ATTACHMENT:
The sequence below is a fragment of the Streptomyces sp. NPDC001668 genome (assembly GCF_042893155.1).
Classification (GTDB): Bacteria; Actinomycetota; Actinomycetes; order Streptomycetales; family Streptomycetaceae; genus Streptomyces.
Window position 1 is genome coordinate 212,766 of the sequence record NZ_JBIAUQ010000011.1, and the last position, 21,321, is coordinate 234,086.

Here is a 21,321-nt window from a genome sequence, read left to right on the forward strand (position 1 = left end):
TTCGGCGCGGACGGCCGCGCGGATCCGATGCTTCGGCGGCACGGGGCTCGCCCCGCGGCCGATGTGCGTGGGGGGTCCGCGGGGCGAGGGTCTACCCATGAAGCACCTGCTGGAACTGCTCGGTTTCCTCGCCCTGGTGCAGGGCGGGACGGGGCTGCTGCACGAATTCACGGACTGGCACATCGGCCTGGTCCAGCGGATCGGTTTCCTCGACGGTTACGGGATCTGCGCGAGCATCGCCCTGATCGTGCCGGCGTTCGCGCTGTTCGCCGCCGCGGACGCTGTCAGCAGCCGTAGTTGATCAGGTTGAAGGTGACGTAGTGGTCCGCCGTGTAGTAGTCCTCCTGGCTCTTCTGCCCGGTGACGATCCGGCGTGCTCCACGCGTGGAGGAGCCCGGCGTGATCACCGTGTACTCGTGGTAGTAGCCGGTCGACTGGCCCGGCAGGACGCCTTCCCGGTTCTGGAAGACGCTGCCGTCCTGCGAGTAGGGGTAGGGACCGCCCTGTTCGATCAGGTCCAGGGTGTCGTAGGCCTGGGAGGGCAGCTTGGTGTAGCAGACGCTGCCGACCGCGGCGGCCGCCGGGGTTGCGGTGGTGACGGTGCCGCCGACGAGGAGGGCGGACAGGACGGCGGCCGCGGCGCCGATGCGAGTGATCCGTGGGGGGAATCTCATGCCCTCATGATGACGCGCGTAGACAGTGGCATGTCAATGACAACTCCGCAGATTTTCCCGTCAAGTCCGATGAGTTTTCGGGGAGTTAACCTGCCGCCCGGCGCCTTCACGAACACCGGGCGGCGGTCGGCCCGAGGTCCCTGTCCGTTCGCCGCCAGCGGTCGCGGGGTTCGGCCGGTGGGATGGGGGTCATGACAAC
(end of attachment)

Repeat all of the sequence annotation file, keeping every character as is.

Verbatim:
The sequence below is a fragment of the Streptomyces sp. NPDC001668 genome (assembly GCF_042893155.1).
Classification (GTDB): Bacteria; Actinomycetota; Actinomycetes; order Streptomycetales; family Streptomycetaceae; genus Streptomyces.
Window position 1 is genome coordinate 212,766 of the sequence record NZ_JBIAUQ010000011.1, and the last position, 21,321, is coordinate 234,086.

Here is a 21,321-nt window from a genome sequence, read left to right on the forward strand (position 1 = left end):
TTCGGCGCGGACGGCCGCGCGGATCCGATGCTTCGGCGGCACGGGGCTCGCCCCGCGGCCGATGTGCGTGGGGGGTCCGCGGGGCGAGGGTCTACCCATGAAGCACCTGCTGGAACTGCTCGGTTTCCTCGCCCTGGTGCAGGGCGGGACGGGGCTGCTGCACGAATTCACGGACTGGCACATCGGCCTGGTCCAGCGGATCGGTTTCCTCGACGGTTACGGGATCTGCGCGAGCATCGCCCTGATCGTGCCGGCGTTCGCGCTGTTCGCCGCCGCGGACGCTGTCAGCAGCCGTAGTTGATCAGGTTGAAGGTGACGTAGTGGTCCGCCGTGTAGTAGTCCTCCTGGCTCTTCTGCCCGGTGACGATCCGGCGTGCTCCACGCGTGGAGGAGCCCGGCGTGATCACCGTGTACTCGTGGTAGTAGCCGGTCGACTGGCCCGGCAGGACGCCTTCCCGGTTCTGGAAGACGCTGCCGTCCTGCGAGTAGGGGTAGGGACCGCCCTGTTCGATCAGGTCCAGGGTGTCGTAGGCCTGGGAGGGCAGCTTGGTGTAGCAGACGCTGCCGACCGCGGCGGCCGCCGGGGTTGCGGTGGTGACGGTGCCGCCGACGAGGAGGGCGGACAGGACGGCGGCCGCGGCGCCGATGCGAGTGATCCGTGGGGGGAATCTCATGCCCTCATGATGACGCGCGTAGACAGTGGCATGTCAATGACAACTCCGCAGATTTTCCCGTCAAGTCCGATGAGTTTTCGGGGAGTTAACCTGCCGCCCGGCGCCTTCACGAACACCGGGCGGCGGTCGGCCCGAGGTCCCTGTCCGTTCGCCGCCAGCGGTCGCGGGGTTCGGCCGGTGGGATGGGGGTCATGACAAC